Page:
How did they do it in the 4th, 5th, and 6th centuries? We were even doing it years Before Christ (BC). We had our structures. So where did we get it wrong? It was when we started borrowing other peoples’ cultures, and look at where it has landed us.
Kabiyesi, we learnt you have lent your support to the demand for a restructured Nigeria.
Yes I belong to that school of thought. That’s the way forward.
But in a situation where those in custody of Nigeria’s guns and bombs do not want a restructured Nigeria, what should we do?
Well, I am not a politician. I am a natural ruler; I am a monarch. I can only advise. It’s a very political question. But what is ideal for us is for every region to focus on their comparative advantage. Competition is the best. You thrive in a healthy competition. If one region does better than the other regions, the other regions can come and borrow from that region. It is still Nigeria first. Nobody is saying it shouldn’t be Nigeria. So let us create competitions in different regions.
Again, it worked before.
It worked before! It will work again! There is too much power at the center. Again I say: I am not a politician. I can only advise.
Let’s talk about arts (and culture). The ‘Tutu’ fever is all over the world now, and the source of that painting is this kingdom. How do you feel about it?
It is among the riches from us to the world. It is among our rich heritage now in the hands of the Western world. That masterpiece emanated from this kingdom several decades ago. And it has been scheduled for auction. They should credit us. They should credit the Ademiluyi family. The Ademiluyi family is a very reputable family all over the world; they should carry them along.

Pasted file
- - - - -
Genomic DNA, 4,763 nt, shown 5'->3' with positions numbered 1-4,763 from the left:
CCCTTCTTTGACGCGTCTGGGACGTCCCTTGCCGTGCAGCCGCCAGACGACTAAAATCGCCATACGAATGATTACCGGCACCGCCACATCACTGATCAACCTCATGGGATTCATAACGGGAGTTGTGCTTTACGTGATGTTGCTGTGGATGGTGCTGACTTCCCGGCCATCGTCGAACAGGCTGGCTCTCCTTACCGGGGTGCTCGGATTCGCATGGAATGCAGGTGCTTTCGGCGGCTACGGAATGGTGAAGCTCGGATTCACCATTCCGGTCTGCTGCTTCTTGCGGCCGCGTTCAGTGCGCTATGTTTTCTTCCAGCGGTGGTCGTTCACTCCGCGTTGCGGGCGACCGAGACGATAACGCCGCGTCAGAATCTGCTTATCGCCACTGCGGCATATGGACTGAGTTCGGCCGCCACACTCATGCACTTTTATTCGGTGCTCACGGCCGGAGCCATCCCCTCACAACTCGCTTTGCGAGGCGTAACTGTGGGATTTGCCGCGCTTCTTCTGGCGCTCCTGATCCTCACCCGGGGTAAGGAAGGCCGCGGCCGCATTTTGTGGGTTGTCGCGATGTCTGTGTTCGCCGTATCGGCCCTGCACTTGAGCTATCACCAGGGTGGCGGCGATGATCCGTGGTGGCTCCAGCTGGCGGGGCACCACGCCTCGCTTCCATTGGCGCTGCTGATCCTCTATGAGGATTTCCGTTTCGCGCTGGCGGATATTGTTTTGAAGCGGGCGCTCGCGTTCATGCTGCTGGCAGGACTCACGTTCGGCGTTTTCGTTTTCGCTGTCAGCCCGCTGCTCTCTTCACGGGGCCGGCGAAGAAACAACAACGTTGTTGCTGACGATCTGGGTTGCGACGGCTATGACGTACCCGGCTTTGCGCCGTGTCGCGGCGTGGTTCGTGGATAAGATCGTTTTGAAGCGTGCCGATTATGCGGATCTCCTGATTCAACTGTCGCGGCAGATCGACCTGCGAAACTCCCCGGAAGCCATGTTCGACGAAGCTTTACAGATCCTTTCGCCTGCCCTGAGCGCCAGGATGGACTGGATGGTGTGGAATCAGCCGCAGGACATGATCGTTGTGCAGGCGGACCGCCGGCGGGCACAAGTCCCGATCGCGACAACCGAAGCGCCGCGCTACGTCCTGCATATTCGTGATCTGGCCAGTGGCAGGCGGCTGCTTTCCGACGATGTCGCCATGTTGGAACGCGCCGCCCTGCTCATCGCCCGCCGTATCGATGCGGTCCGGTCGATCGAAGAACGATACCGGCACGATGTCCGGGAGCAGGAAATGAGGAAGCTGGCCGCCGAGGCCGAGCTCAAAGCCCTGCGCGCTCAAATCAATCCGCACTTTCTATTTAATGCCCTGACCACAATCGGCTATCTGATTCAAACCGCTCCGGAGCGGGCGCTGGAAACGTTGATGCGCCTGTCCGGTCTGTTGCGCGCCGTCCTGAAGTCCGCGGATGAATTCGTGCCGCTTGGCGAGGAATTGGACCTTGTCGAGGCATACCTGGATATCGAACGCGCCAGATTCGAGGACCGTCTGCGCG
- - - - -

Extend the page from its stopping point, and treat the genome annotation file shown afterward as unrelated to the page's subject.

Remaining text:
Yes, the Princess Tutu painting is buzzing everywhere. I will advise them not to do things in isolation. Let them come to the Palace and ask questions. We still have our links and records. It is a family tree. We have four ruling families and I belong to one. We can easily link it up. As Yoruba people would say: Okun O ki gun gun, ko ma ni’bi ti o ti wa (a rope cannot be so long that it will be endless and you won’t know where it came from).
Would you like the ‘Tutu’ painting to return to your Palace?
Not necessarily. But it will be good if they carry the royal institution along. Let them give us that credit. It is important. We should not, and will not struggle for such credit. We belong to the lineage of kingship – monarchy. And it’s time for all of us to redefine that and hold unto things that belong to us.
Your Highness, The Ife Grand Resort & Leisure which you are building here in Ile-Ife is a huge investment in the country’s tourism industry. Could you let us in on the things going on in the project?
As you can see, domestic tourism in Nigeria has very huge potentials. Tourism is about movement. You (OSA AMADI and Chris Onuoha) have come to Ife now from Vanguard in Lagos. It is part of tourism. You have moved. You might see something you like in Ife and it will make you decide to stay forever. It happens. Some would just go for a tourism trip and meet their wives or future husbands and they decide to settle down there.
So, domestic tourism in Nigeria is very huge. But if you are not comfortable, you won’t have that feeling to come back. So we need to create the environment, the good ambience required for them to come back. By the time you get there (at the Ife Grand Resort), you will understand what we are trying to do. Ife is the source of mankind – we have our facts. Some might dispute it. But truth is constant. We have a lot of archeological facts, physical material facts, to back it up.